Redefining Southern Culture: Mind and Identity in the Modern South

Redefining Southern Culture: Mind and Identity in the Modern South

by James C. Cobb
     
 

From the creation of the first “New South” in the wake of Appomattox to the current struggles over the Confederate flag, Redefining Southern Culture surveys the remarkable story of southern identity and its persistence in the face of sweeping changes in the South’s economy, society, and political structure. Rejecting the conventional

Overview

From the creation of the first “New South” in the wake of Appomattox to the current struggles over the Confederate flag, Redefining Southern Culture surveys the remarkable story of southern identity and its persistence in the face of sweeping changes in the South’s economy, society, and political structure. Rejecting the conventional continuity-versus-change framework, James C. Cobb instead illustrates how the evolution of southern culture synthesized these two forces in recent years. Throughout this lively and engaging volume, Cobb examines southern identity in its constantly changing forms, from history and literature to blues and country music to popular and consumer cultures. Cobb also presents the first detailed account of the efforts of African Americans in the South to reclaim their identity as southerners and to construct their own symbolic and substantive representations of what that identity means.

The essays in Redefining Southern Culture reflect James C. Cobb’s career-long interest in exploring southern cultural identity and the interaction of this identity with the economic, social, and political forces that have transformed the region. Written in a refreshingly straightforward and engaging style, this book promises thoughtful reading for anyone interested in the modern South and will be a valuable resource for courses in southern history and culture.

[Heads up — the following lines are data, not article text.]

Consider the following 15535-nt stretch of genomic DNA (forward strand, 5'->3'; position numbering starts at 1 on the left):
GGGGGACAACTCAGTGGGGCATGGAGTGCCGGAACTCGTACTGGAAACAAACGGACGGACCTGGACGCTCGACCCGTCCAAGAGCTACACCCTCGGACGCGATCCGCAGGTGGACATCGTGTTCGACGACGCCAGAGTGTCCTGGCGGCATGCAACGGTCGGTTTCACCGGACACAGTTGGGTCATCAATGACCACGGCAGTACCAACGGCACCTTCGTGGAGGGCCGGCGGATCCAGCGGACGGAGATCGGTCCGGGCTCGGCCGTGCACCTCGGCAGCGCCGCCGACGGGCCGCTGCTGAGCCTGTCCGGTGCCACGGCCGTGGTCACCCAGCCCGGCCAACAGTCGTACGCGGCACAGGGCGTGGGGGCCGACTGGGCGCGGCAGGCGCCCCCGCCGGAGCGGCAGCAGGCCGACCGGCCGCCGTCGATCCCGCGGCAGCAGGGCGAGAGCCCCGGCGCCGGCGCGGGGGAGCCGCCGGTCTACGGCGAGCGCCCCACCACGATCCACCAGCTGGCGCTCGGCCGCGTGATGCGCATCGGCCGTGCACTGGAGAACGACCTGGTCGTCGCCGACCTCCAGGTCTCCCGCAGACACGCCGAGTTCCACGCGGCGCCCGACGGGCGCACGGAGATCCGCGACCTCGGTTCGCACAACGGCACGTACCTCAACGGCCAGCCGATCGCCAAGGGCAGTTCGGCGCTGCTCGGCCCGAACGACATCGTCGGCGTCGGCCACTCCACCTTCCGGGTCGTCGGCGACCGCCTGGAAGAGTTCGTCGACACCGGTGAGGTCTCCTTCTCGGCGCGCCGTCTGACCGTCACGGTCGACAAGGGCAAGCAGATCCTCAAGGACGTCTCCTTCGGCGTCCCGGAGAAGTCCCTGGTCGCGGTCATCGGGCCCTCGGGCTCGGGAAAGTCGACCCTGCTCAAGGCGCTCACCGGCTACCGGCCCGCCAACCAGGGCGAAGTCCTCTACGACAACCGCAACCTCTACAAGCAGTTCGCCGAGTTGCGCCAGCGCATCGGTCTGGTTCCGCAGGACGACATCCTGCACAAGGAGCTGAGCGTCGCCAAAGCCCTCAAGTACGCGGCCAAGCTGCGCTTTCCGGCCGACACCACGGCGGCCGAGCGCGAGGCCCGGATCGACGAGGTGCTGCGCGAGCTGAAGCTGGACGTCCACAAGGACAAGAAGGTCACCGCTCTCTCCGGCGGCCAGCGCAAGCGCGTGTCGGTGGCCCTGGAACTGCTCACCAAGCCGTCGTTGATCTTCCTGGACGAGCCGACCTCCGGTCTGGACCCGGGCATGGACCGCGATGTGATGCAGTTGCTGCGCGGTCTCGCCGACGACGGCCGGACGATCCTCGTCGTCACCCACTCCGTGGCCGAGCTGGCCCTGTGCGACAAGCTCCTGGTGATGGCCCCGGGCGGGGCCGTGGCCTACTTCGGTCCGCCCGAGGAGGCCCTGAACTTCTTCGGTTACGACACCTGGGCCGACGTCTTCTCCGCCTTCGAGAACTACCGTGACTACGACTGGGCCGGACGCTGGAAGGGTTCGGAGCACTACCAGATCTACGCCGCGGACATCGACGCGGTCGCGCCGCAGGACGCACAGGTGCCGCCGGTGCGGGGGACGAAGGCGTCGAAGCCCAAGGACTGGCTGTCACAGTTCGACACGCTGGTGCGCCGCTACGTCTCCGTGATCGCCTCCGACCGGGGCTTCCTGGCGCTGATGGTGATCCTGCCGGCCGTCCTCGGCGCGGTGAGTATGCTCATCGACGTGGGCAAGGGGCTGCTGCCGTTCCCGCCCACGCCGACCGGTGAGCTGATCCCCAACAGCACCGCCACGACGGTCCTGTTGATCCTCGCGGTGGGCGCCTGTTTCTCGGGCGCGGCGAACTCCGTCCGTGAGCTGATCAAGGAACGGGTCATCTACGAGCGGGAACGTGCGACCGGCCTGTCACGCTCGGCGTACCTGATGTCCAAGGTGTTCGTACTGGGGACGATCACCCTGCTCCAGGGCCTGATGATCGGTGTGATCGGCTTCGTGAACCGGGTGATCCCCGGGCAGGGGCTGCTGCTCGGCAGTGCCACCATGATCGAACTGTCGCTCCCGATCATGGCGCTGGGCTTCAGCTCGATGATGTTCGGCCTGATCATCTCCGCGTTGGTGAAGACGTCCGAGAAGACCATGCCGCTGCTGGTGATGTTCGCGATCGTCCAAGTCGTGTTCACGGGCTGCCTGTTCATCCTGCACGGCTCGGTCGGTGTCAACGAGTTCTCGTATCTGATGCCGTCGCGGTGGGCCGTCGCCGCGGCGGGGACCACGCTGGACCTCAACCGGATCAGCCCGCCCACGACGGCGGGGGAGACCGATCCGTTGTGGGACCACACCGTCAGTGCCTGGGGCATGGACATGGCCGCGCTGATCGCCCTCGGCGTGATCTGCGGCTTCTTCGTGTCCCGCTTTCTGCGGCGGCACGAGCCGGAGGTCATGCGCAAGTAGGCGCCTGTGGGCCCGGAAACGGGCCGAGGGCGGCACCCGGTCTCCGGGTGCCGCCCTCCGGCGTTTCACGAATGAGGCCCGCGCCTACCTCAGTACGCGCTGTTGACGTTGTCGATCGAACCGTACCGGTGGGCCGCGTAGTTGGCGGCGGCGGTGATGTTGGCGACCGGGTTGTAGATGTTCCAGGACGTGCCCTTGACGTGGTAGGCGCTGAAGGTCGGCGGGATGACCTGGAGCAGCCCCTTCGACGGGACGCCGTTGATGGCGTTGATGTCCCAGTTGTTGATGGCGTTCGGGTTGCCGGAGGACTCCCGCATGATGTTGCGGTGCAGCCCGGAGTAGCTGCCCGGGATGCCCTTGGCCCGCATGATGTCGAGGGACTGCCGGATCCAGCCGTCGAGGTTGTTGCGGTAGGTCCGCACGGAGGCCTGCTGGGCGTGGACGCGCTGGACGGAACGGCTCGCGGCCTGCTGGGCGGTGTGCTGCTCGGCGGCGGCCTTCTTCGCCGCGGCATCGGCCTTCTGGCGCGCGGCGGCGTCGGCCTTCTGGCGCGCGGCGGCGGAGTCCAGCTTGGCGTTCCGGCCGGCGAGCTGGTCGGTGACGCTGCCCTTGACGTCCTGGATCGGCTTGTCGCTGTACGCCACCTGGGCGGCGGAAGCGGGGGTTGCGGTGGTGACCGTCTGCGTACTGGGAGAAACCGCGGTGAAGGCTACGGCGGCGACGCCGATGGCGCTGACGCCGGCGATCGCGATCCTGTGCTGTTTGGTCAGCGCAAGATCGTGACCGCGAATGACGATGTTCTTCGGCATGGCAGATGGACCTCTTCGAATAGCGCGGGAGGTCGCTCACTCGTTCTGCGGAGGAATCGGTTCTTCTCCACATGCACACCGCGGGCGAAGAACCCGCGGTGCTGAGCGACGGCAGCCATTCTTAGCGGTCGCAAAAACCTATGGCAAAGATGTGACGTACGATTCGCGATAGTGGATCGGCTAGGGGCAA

Editorial Reviews

Library Journal
Many historians of the South have portrayed the modernization of this region through the prism of the North's industrialization rather than as a complex example of cultural development in its own right. In this collection, Georgia historian Cobb gathers six previously published and two new essays that, in the author's own words, serve as an "assault" on the prevalent theories of the South as somewhat aberrant in its evolution. The essay topics are wide-ranging--the debate over the study of Southern history and the influence of J.W. Cash's classic Mind of the South (1941), the significance of country music's popularity with mainstream America, and a provocative look at the influence of World War II on the emergence of the modern South. Cobb's work draws upon the writing of many historians, and his notes provide for a rich bibliography. A useful collection; highly recommended for all academic libraries.--Nancy B. Turner, New Mexico State Univ. Lib., Las Cruces Copyright 1999 Cahners Business Information.

Product Details

ISBN-13:
9780820321110
Publisher:
University of Georgia Press
Publication date:
08/01/1999
Pages:
251
Product dimensions:
6.43(w) x 9.50(h) x 0.89(d)

Meet the Author

James C. Cobb is the B. Phinizy Spalding Distinguished Professor of History at the University of Georgia. His numerous publications include Georgia Odyssey, Redefining Southern Culture, The Brown Decision, Jim Crow, and Southern Identity (all Georgia), Away Down South, The Selling of the South: The Southern Crusade for Industrial Development, 1936-1990 and The Most Southern Place on Earth: The Mississippi Delta and the Roots of Regional Identity.

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